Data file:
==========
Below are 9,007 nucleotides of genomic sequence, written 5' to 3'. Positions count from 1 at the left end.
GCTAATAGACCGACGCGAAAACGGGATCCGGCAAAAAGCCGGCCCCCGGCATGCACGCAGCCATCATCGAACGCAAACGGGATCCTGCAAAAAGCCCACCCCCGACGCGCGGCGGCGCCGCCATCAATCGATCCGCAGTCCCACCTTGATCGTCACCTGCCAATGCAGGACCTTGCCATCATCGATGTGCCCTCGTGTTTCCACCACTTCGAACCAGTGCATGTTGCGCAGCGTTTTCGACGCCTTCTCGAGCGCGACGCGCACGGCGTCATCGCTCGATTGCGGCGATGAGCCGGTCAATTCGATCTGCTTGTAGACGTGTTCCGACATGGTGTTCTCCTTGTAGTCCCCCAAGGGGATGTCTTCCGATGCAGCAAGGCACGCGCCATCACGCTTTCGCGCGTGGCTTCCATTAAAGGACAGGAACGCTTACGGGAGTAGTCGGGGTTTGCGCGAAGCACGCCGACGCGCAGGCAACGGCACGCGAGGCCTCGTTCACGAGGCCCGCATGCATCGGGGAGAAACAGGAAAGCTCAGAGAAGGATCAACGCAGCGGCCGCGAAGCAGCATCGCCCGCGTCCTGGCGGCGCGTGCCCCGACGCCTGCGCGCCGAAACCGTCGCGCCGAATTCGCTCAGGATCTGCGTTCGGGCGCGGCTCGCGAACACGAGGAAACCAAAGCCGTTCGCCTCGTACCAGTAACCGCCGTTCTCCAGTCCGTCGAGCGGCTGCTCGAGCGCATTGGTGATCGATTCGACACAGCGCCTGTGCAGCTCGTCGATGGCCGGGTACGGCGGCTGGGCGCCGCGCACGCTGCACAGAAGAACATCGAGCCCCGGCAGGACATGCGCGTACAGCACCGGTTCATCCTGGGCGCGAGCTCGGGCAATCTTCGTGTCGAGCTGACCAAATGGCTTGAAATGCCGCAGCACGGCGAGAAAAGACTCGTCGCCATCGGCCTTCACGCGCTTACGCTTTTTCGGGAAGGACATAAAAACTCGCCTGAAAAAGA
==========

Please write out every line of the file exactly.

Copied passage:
Below are 9,007 nucleotides of genomic sequence, written 5' to 3'. Positions count from 1 at the left end.
GCTAATAGACCGACGCGAAAACGGGATCCGGCAAAAAGCCGGCCCCCGGCATGCACGCAGCCATCATCGAACGCAAACGGGATCCTGCAAAAAGCCCACCCCCGACGCGCGGCGGCGCCGCCATCAATCGATCCGCAGTCCCACCTTGATCGTCACCTGCCAATGCAGGACCTTGCCATCATCGATGTGCCCTCGTGTTTCCACCACTTCGAACCAGTGCATGTTGCGCAGCGTTTTCGACGCCTTCTCGAGCGCGACGCGCACGGCGTCATCGCTCGATTGCGGCGATGAGCCGGTCAATTCGATCTGCTTGTAGACGTGTTCCGACATGGTGTTCTCCTTGTAGTCCCCCAAGGGGATGTCTTCCGATGCAGCAAGGCACGCGCCATCACGCTTTCGCGCGTGGCTTCCATTAAAGGACAGGAACGCTTACGGGAGTAGTCGGGGTTTGCGCGAAGCACGCCGACGCGCAGGCAACGGCACGCGAGGCCTCGTTCACGAGGCCCGCATGCATCGGGGAGAAACAGGAAAGCTCAGAGAAGGATCAACGCAGCGGCCGCGAAGCAGCATCGCCCGCGTCCTGGCGGCGCGTGCCCCGACGCCTGCGCGCCGAAACCGTCGCGCCGAATTCGCTCAGGATCTGCGTTCGGGCGCGGCTCGCGAACACGAGGAAACCAAAGCCGTTCGCCTCGTACCAGTAACCGCCGTTCTCCAGTCCGTCGAGCGGCTGCTCGAGCGCATTGGTGATCGATTCGACACAGCGCCTGTGCAGCTCGTCGATGGCCGGGTACGGCGGCTGGGCGCCGCGCACGCTGCACAGAAGAACATCGAGCCCCGGCAGGACATGCGCGTACAGCACCGGTTCATCCTGGGCGCGAGCTCGGGCAATCTTCGTGTCGAGCTGACCAAATGGCTTGAAATGCCGCAGCACGGCGAGAAAAGACTCGTCGCCATCGGCCTTCACGCGCTTACGCTTTTTCGGGAAGGACATAAAAACTCGCCTGAAAAAGA